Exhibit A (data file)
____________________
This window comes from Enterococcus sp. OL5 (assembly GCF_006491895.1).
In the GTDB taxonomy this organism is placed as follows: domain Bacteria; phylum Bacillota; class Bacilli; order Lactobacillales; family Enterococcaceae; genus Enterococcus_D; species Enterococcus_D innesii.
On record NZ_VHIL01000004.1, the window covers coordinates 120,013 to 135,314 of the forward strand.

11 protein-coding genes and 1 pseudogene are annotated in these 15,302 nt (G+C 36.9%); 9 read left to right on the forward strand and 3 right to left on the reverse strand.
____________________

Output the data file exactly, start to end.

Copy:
This window comes from Enterococcus sp. OL5 (assembly GCF_006491895.1).
In the GTDB taxonomy this organism is placed as follows: domain Bacteria; phylum Bacillota; class Bacilli; order Lactobacillales; family Enterococcaceae; genus Enterococcus_D; species Enterococcus_D innesii.
On record NZ_VHIL01000004.1, the window covers coordinates 120,013 to 135,314 of the forward strand.

11 protein-coding genes and 1 pseudogene are annotated in these 15,302 nt (G+C 36.9%); 9 read left to right on the forward strand and 3 right to left on the reverse strand.